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Martin Truex Jr. opened the Cup Series playoffs with a win in Sunday’s race at Las Vegas Motor Speedway.

Truex passed Kevin Harvick with 20 laps to go and went unchallenged to the finish. He claimed his fifth victory of the year and his first since Sonoma Raceway in June. His five wins surpasses his total from last year and leads the series.

The Joe Gibbs Racing driver has now won the opening race of the playoffs in three of the last four years.

“We took a gamble and qualified 24th” Truex told NBCSN. “For a while there it wasn’t looking too smart, with (Harvick) out front. Got the right adjustments at the end. Had a great car all day long.”

The top five was completed by Harvick, Brad Keselowski, Chase Elliott, and Ryan Blaney.

Playoff drivers populated the entire top 10. Alex Bowman finished sixth and he was followed by William Byron, Kyle Larson, Joey Logano and Ryan Newman.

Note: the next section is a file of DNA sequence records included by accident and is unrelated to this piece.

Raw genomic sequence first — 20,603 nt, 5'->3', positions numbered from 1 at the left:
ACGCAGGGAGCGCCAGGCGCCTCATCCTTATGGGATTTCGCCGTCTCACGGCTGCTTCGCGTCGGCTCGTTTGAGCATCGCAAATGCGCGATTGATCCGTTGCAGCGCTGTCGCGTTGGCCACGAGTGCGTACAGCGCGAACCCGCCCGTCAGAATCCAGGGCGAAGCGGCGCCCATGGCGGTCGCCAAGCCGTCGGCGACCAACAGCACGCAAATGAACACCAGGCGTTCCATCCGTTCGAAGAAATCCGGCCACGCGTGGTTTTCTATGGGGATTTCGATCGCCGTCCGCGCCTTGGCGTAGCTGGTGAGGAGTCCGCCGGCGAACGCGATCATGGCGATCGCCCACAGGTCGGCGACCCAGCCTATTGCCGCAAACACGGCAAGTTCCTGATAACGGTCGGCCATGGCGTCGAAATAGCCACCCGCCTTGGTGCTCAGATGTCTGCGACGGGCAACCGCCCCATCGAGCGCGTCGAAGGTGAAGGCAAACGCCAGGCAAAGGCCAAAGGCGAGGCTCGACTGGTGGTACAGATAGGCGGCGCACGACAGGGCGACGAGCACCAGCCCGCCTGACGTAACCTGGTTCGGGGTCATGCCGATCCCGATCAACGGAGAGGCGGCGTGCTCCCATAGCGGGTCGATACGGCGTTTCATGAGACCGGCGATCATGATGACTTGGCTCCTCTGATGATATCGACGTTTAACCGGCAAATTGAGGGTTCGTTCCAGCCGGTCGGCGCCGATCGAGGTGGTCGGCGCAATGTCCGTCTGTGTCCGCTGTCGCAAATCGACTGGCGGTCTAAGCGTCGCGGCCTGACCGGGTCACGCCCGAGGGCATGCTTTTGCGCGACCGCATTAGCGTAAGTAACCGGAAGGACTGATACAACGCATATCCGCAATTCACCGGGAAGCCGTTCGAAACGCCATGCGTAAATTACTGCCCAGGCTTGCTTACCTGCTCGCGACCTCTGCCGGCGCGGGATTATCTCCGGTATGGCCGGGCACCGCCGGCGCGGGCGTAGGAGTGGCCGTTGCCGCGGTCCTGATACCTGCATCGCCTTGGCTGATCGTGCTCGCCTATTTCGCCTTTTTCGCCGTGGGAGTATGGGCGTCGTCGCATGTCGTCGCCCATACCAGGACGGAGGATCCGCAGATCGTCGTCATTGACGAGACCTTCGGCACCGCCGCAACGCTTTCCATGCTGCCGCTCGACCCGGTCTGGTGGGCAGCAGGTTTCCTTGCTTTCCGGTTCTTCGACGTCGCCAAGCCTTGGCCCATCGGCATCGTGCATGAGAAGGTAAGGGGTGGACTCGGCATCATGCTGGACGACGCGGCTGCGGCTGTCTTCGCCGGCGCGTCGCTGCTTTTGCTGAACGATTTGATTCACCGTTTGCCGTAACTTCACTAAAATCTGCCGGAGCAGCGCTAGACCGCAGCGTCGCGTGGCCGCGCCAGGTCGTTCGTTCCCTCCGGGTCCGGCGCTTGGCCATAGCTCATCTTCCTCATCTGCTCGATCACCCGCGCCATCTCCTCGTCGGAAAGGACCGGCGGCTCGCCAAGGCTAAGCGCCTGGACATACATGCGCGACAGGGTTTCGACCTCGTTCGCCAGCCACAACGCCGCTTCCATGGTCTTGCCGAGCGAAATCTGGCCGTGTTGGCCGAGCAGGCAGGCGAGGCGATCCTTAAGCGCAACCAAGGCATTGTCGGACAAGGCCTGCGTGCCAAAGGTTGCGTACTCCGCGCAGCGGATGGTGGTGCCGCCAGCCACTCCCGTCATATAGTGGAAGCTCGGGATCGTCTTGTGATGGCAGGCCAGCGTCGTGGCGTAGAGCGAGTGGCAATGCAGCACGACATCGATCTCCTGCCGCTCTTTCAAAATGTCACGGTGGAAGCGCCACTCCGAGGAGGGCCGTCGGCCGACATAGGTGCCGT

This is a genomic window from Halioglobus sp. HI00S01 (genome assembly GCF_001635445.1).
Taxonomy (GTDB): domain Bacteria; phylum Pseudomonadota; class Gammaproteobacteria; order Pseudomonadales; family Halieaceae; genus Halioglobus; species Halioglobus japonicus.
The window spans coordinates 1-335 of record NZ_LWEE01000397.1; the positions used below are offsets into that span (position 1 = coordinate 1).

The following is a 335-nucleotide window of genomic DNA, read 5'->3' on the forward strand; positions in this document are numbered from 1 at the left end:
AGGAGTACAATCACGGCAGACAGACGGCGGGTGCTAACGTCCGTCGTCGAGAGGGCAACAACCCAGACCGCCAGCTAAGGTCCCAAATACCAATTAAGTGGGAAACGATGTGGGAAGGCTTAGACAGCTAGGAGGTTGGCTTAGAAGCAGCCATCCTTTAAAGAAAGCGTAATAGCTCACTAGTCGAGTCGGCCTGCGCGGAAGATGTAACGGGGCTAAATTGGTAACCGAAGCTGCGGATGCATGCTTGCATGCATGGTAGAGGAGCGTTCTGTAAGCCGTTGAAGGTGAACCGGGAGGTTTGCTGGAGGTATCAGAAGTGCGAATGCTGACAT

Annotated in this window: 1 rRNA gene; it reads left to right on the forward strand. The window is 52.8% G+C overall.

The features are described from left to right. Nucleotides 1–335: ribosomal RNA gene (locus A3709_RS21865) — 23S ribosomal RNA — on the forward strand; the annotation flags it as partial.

Harvick finished second after leading 47 laps.

“We were way off after we got here this week,” Harvick told NBCSN. “(His team) kept working. We qualified well and it wasn’t where we wanted when we started the race. We got stage points and led there late and gave us an opportunity. … Martin was just so much better on the second half of the run.”

STAGE 1 WINNER: Joey Logano. Started 22nd, took the lead on Lap 34 and led 31 laps before claiming the stage win.

STAGE 2 WINNER: Martin Truex Jr. Passed Logano coming to two laps to go after Logano got held up by lapped traffic.

More: Race results, points

WHO HAD A GOOD RACE: William Byron managed to finish seventh after he spun from a cut tire – a result of contact with Ryan Blaney – on Lap 181 … Joey Logano led 105 laps and finished ninth after multiple cases of contact on a restart damaged his car … Alex Bowman place sixth for his best result since he won at Chicagoland Speedway.